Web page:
Over the past two years, event health and safety have been at the forefront of planners’ minds. And the need to find ways to ensure guest safety while also adhering to regulations will continue to remain a priority for planners for the foreseeable future.

There are critical considerations when it comes to mitigating unsafe scenarios and planning for emergencies. Here’s a great starting point:


Guidelines That Will Help You Prioritize Safety for Your Events in the Coming Year. 

Vet Your Venue

It’s up to you to assess your venue thoroughly to determine whether or not it meets safety standards for your event. You’ll want to start this assessment with a written profile of the event. Jot down all of the activities that will take place and be sure to include your estimated audience size as well as demographics. Will there be special needs people attending? Any elderly members of the community? Children or pregnant women?

Once you have all of this information written down, it’s time to visit the venue in person if at all possible. During your visit, pay special attention to things like:

Total Capacity

Can all of your guests be safely accommodated in the space? Is there room for everyone to sit? To circulate and network? Are there any places where you can see crowding happening?

Venue Access

Is there enough parking at the venue? Can people with physical disabilities or those in wheelchairs gain easy access to the space? How many emergency exits are there? Enough to accommodate the size of your group and anyone else using the venue on that day?

Is There Help Nearby?

Should there be an emergency, how far away are police and fire stations? Is there a hospital nearby? 

If you can’t get to the venue yourself for review, you’ll want to work with a liaison who will be your eyes and ears. Email a copy of your written profile of your event to this person. Have them take photos or video for you so you can be absolutely certain the space will work. Don’t be afraid to get on the phone with this person and ask them a million questions (okay, a handful of questions) until you feel good about the space accommodating your needs and ensuring everyone’s safety.

Perform an Event Hazard Assessment

You’ve found a venue that will work for your event. Great. But that doesn’t mean your job is finished. You’ll next want to think about potential risks to safety at your event. It’s a good idea to jot these down and then rate them, one to five, showing those things that offer negligible risk and those that may present significant risk.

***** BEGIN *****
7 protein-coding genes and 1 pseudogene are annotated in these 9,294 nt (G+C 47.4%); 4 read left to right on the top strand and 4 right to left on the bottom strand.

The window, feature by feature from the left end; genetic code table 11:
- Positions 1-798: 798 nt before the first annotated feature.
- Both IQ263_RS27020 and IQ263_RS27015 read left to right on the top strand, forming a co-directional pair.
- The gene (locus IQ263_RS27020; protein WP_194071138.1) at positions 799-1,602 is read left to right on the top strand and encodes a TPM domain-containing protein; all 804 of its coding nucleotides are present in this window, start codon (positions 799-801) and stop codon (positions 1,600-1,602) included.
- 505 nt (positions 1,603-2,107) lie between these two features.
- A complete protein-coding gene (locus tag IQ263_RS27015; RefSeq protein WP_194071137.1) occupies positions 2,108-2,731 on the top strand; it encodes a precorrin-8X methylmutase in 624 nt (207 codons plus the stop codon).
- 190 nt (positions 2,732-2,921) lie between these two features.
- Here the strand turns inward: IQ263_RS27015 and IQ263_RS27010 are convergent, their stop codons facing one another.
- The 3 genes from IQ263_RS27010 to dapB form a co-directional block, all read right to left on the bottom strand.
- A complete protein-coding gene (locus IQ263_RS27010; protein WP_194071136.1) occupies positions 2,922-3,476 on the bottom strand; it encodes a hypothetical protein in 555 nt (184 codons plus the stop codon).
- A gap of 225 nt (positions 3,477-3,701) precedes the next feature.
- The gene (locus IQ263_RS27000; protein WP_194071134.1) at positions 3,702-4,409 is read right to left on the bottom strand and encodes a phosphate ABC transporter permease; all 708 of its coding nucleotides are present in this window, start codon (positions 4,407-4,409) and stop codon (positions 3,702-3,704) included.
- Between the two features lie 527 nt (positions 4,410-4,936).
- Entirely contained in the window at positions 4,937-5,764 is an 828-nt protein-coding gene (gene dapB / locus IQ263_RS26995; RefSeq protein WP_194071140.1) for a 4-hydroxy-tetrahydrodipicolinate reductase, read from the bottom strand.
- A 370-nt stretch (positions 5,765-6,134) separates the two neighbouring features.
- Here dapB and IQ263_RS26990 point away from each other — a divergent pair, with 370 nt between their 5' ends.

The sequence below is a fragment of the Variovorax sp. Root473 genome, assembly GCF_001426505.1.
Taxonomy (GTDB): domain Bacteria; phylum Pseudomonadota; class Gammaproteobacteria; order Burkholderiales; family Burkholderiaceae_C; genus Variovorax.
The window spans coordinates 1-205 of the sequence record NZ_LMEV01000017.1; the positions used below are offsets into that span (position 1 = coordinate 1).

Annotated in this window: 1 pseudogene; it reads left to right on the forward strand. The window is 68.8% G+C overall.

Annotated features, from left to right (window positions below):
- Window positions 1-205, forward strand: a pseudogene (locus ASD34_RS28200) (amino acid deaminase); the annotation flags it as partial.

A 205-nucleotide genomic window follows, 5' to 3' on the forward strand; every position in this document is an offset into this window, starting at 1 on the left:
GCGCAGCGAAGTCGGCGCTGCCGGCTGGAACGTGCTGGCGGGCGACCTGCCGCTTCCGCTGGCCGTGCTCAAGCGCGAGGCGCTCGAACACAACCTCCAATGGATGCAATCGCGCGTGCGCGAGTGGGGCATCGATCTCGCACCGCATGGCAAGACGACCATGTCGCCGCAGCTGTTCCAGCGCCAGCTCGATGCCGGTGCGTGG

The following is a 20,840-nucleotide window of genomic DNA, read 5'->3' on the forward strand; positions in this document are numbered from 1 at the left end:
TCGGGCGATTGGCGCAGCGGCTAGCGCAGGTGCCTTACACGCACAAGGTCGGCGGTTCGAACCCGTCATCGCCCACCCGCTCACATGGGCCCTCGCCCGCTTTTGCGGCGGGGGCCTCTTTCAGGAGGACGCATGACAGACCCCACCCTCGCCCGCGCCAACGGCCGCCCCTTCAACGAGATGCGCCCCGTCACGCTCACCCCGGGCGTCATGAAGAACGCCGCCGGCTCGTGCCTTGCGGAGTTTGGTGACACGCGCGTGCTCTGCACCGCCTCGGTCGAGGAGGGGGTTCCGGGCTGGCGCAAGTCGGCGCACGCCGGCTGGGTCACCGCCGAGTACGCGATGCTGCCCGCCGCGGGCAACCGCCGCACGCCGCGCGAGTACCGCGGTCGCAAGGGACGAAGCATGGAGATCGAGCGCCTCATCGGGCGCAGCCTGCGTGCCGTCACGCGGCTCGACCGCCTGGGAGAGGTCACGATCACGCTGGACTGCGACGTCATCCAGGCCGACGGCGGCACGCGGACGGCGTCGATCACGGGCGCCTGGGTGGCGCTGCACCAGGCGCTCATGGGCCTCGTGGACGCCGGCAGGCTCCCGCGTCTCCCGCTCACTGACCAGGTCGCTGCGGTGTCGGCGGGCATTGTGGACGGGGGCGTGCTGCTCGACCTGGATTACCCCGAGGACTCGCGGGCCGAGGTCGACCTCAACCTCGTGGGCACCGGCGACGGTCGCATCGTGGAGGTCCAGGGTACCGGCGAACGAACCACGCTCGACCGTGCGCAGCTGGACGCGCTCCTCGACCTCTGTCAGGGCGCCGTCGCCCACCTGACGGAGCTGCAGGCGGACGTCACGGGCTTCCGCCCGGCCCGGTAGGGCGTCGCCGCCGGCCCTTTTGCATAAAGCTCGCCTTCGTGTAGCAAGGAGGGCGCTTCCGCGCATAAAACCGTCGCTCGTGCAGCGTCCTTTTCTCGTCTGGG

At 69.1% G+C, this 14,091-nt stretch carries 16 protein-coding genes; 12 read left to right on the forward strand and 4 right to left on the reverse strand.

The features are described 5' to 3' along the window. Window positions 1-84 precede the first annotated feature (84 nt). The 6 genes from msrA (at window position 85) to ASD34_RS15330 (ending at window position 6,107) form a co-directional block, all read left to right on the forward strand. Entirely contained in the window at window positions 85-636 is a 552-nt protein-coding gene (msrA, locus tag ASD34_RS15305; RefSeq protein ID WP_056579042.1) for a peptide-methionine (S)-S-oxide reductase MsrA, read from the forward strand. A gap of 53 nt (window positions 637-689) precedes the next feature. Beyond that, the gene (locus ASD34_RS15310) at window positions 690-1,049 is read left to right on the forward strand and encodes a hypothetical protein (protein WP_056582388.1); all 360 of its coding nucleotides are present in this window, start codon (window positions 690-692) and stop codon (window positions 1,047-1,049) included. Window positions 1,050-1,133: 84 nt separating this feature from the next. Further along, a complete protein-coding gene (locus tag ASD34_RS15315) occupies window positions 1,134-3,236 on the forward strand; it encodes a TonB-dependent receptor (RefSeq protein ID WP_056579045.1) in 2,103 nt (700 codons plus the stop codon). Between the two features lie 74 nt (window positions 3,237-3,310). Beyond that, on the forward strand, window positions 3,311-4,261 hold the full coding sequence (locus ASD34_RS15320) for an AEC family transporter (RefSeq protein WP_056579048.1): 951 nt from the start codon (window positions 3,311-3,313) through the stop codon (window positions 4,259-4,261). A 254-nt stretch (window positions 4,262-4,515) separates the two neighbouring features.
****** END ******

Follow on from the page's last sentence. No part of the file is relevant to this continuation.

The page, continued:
Here are some of the things to consider:

Tripping Hazards

Are there any cables or extension cords that guests or staff might trip over? Is there any way your guests could come into contact with electrical equipment such as generators?

Staff Injuries

Are you able to fully protect those working for you during the event? Will their duties put them at risk for any injuries? Take a look at OSHA regulations.

Weather Hazards

Mother Nature isn’t very cooperative. That’s one of the first things you learn as an event planner. So it’s important to keep harsh weather in mind during this hazard assessment. Should there be high gusts of wind, will they threaten any of your outdoor structures? Could the ground outside leading into the venue become slippery when wet? Could equipment get wet?

Fire Hazards

Could an electrical fire occur on site? Do you know where the fire extinguishers are located? Will you be able to stop guests from smoking inside? 

Overall Security

What measures will you take to ensure only ticket holders can enter your event? Will you be able to conduct bag checks to prevent security threats?

Take a look at your finished list and prioritize those risks that have a “significant risk” rank. You should also get a second and even third set of eyes for this part of the risk assessment. Someone may notice things that weren’t obvious to you.

Create an Emergency Plan

What will you do should an emergency arise? Being fully prepared requires you to develop emergency procedures that should be followed by everyone working on the event. Be sure to also share your plans with venue management.

You plan should consider things such as:

  • Channels of communication – both internal and with the public
  • Onsite emergency response
  • Appointing a liaison with emergency services
  • Crowd management (including steps for evacuation)
  • Traffic management
  • Medical care (including first aid and casualties)
  • Security

We recommend you sit down with a small group of your team members to run through a range of scenarios to establish the most effective responses. 


The Wrap

The above guidelines aren’t exhaustive, but they should give you a head start on your health and safety planning for this year’s upcoming events. And if you could use any more guidance on developing a comprehensive Health & Safety plan, please reach out to us. We can take you step by step through the process, ensuring all of your boxes are ticked.


Corporate Event Management
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